The store, decorated to resemble a crowded storage unit, is stuffed full of vintage items: nylon windbreaker jackets; items from Guess, Tommy Hilfiger, Nike and other iconic brands; and sports-team jerseys, to name a few. Hundreds of not-for-sale toys, collectibles and other items fill out the look—sports pennants and ball caps hanging from the ceiling, a collection of teddy bears sitting on a shelf.

Marshall Jean Marshall

Rental costs now are about double what they were before, Jean Marshall said, but sales have been brisk so far.

“We’ve had people come back three times and we’ve only been open a week—and they buy something every time,” she said in late September.

The shop, which makes about 25 percent of its sales online, has also seen its social media presence swell since the move.

The shop’s Instagram page, @naptownthrift, has more than 8,000 followers and is growing. The page, which mostly features photographs of new items, gained 1,000 followers during Naptown Thrift’s opening weekend at its new space. A separate page for the shop’s women’s wear, @miss_naptownthrift, has more than 1,100 followers.

Fashions from the 1980s and 1990s are in style among the younger shoppers Naptown Thrifts attracts, said Aaron Marshall, 23, which helps explain the shop’s growth.

But his business savvy also has a lot to do with it.

Marshall performs hip-hop under the name Double A, and he has a degree in recording-industry studies. He’s deliberately interwoven his business and musical lives. “They play perfectly off each other.”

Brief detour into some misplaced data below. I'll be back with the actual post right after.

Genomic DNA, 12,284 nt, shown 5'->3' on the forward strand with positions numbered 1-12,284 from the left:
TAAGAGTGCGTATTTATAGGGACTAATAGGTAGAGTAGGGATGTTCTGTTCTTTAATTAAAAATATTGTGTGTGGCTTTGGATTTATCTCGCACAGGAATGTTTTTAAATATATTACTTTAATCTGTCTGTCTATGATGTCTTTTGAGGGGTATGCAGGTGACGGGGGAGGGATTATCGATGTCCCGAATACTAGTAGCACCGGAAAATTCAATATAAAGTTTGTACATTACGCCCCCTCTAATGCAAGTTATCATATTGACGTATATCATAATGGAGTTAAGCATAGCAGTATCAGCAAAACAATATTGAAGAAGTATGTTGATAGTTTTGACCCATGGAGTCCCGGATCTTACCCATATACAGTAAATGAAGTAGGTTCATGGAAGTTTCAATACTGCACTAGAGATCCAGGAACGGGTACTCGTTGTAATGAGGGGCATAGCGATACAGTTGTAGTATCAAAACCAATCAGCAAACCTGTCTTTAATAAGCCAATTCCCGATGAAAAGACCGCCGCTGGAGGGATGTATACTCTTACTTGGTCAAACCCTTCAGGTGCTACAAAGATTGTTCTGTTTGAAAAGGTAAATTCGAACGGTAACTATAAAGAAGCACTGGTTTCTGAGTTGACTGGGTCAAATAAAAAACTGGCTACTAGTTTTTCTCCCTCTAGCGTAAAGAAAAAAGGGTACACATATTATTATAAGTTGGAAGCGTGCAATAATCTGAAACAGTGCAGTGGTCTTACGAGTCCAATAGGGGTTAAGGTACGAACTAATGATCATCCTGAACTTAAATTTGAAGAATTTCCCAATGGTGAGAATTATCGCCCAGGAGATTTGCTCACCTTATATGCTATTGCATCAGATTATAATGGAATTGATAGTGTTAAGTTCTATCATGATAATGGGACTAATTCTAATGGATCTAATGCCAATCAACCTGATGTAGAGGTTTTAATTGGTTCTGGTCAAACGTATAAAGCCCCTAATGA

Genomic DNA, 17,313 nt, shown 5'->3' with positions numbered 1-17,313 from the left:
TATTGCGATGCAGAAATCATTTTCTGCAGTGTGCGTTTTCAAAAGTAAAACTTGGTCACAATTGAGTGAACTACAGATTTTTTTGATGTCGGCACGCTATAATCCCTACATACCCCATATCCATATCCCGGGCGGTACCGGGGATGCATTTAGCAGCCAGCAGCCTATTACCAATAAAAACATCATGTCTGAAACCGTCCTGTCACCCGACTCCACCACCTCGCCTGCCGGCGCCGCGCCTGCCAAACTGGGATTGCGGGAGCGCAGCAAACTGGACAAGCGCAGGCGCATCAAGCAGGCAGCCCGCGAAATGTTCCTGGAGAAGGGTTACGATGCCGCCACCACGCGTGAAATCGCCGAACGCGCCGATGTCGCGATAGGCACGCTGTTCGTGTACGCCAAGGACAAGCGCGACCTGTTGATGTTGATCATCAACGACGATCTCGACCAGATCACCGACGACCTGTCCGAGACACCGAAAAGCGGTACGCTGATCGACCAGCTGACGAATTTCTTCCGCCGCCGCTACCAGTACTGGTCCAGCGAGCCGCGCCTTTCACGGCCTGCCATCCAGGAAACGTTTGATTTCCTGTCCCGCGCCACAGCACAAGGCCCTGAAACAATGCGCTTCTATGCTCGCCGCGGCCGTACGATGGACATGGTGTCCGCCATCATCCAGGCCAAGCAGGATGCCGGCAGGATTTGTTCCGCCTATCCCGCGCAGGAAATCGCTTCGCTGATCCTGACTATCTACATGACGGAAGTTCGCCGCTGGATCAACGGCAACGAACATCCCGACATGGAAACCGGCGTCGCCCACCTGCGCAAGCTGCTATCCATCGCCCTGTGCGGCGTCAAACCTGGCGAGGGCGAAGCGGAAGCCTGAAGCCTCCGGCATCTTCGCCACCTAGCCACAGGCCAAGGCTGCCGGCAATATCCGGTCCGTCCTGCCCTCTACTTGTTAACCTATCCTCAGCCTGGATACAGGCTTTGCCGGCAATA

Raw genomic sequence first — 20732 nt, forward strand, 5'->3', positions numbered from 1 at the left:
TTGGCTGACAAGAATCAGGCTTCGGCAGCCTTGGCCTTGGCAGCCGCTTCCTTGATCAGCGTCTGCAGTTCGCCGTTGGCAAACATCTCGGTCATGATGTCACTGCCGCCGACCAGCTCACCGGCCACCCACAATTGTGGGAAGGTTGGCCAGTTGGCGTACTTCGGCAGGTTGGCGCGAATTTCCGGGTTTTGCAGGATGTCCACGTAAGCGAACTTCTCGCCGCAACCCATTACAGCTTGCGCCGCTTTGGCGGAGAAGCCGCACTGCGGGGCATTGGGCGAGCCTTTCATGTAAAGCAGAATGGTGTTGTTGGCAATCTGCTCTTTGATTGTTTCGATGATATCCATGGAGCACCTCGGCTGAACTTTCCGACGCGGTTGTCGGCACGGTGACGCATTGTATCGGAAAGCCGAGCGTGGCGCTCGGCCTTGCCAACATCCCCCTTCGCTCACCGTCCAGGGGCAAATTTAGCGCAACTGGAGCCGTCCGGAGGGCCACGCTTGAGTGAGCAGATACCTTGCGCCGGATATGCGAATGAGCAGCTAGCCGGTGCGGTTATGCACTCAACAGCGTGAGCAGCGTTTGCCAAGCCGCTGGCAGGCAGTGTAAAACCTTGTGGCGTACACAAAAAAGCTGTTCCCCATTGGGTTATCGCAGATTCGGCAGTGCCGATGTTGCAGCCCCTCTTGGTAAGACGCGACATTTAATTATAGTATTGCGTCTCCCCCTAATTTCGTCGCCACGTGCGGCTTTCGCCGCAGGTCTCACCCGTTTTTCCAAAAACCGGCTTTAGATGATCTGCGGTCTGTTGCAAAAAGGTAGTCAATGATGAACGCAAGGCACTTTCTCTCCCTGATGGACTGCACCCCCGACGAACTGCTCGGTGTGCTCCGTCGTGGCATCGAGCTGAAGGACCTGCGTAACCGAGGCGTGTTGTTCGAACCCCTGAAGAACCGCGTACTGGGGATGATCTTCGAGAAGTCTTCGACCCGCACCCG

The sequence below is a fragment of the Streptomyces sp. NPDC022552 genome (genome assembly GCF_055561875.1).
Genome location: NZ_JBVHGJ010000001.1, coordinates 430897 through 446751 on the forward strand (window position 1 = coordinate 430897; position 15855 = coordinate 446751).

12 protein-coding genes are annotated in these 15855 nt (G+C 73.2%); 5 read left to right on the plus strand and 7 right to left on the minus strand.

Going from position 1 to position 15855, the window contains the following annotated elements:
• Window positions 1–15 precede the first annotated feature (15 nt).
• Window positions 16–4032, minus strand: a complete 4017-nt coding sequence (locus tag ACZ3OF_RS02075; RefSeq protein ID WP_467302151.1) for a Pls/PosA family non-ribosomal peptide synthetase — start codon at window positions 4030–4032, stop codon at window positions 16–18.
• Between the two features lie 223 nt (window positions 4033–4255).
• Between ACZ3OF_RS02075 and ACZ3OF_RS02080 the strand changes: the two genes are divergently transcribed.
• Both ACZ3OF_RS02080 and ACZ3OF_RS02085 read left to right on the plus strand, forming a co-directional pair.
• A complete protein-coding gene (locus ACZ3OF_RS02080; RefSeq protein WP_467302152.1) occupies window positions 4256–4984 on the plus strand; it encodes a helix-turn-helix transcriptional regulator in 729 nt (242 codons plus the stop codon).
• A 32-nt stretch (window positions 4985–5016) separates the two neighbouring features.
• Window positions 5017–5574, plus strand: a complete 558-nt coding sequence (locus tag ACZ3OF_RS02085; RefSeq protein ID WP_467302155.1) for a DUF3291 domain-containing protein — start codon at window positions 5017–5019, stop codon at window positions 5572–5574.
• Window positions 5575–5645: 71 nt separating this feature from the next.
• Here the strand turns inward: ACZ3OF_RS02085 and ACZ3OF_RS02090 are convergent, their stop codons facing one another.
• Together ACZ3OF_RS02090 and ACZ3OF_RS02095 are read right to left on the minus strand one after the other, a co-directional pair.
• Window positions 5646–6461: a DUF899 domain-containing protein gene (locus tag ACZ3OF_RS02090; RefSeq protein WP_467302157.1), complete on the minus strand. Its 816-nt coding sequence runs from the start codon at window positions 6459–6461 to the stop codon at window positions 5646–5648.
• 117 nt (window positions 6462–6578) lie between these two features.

Murdock Murdock

For example, Naptown Thrift has served as a backdrop for videos by local hip-hop artists, it’s provided clothing for local events, and it counts other hip-hop artists as customers.

In the music world, Marshall said, performers cultivate a signature look to distinguish themselves—and vintage clothing is one way to do that, because the items are eclectic by nature. “A huge part of your brand as an artist is what you’ve got on.”

Naptown Thrift customer Anthony Murdock II, who met Aaron Marshall while both were Butler students, said his friend is “almost flawless” in his ability to blend his musical interests with his retail business, to the benefit of both.

“That’s just a great business model—the ability to blend passion and business,” Murdock said. “His growth has been nothing short of exponential.”

Naptown Thrift has also built a partnership with Massachusetts Avenue retailer Quality, which has hosted in-store concerts in conjunction with Naptown Thrift pop-up stores—short-term retail experiences within Quality’s own store.

Rousseau Rousseau

Having that partnership, Murdock said, allowed Naptown Thrift to gain exposure to a crowd that might not otherwise have discovered the store.

Courtney Rousseau, a career adviser at Butler, teaches a career prep course that Marshall took.

“Aaron is definitely the only [student] I’ve ever known that knew specifically what he wanted so early on,” Rousseau said. “He’s definitely in a league of his own.”

She described Marshall as a “super connector”—someone she frequently refers students to for advice on business-related questions.

“I’m just really proud of him,” Rousseau said. “He’s going to do great things. He is doing great things, and he’s going to continue doing great things.”•